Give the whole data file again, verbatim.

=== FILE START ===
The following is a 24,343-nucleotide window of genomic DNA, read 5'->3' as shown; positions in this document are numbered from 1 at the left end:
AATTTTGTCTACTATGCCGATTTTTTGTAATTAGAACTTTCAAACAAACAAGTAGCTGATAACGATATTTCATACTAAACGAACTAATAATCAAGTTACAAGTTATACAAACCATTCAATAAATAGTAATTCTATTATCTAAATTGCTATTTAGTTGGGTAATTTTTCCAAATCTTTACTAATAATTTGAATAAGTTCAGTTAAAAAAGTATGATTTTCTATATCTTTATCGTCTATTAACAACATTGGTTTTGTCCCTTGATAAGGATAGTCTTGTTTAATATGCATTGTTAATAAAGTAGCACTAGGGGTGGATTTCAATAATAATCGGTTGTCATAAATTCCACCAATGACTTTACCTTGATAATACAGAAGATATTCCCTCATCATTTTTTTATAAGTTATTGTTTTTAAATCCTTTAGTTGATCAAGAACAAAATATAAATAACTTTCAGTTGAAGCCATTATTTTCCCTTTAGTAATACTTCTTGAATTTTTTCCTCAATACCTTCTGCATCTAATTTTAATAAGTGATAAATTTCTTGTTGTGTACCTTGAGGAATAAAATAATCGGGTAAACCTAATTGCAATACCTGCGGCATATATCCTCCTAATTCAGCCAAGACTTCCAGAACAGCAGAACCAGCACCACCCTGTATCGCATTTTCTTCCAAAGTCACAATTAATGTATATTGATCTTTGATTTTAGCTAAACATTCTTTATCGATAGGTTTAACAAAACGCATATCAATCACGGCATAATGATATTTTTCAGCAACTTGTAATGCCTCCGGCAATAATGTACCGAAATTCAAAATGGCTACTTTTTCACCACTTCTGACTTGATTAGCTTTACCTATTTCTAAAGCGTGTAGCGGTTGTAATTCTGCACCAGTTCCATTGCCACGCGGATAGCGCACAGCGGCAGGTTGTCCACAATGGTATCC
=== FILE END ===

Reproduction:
The following is a 24,343-nucleotide window of genomic DNA, read 5'->3' as shown; positions in this document are numbered from 1 at the left end:
AATTTTGTCTACTATGCCGATTTTTTGTAATTAGAACTTTCAAACAAACAAGTAGCTGATAACGATATTTCATACTAAACGAACTAATAATCAAGTTACAAGTTATACAAACCATTCAATAAATAGTAATTCTATTATCTAAATTGCTATTTAGTTGGGTAATTTTTCCAAATCTTTACTAATAATTTGAATAAGTTCAGTTAAAAAAGTATGATTTTCTATATCTTTATCGTCTATTAACAACATTGGTTTTGTCCCTTGATAAGGATAGTCTTGTTTAATATGCATTGTTAATAAAGTAGCACTAGGGGTGGATTTCAATAATAATCGGTTGTCATAAATTCCACCAATGACTTTACCTTGATAATACAGAAGATATTCCCTCATCATTTTTTTATAAGTTATTGTTTTTAAATCCTTTAGTTGATCAAGAACAAAATATAAATAACTTTCAGTTGAAGCCATTATTTTCCCTTTAGTAATACTTCTTGAATTTTTTCCTCAATACCTTCTGCATCTAATTTTAATAAGTGATAAATTTCTTGTTGTGTACCTTGAGGAATAAAATAATCGGGTAAACCTAATTGCAATACCTGCGGCATATATCCTCCTAATTCAGCCAAGACTTCCAGAACAGCAGAACCAGCACCACCCTGTATCGCATTTTCTTCCAAAGTCACAATTAATGTATATTGATCTTTGATTTTAGCTAAACATTCTTTATCGATAGGTTTAACAAAACGCATATCAATCACGGCATAATGATATTTTTCAGCAACTTGTAATGCCTCCGGCAATAATGTACCGAAATTCAAAATGGCTACTTTTTCACCACTTCTGACTTGATTAGCTTTACCTATTTCTAAAGCGTGTAGCGGTTGTAATTCTGCACCAGTTCCATTGCCACGCGGATAGCGCACAGCGGCAGGTTGTCCACAATGGTATCC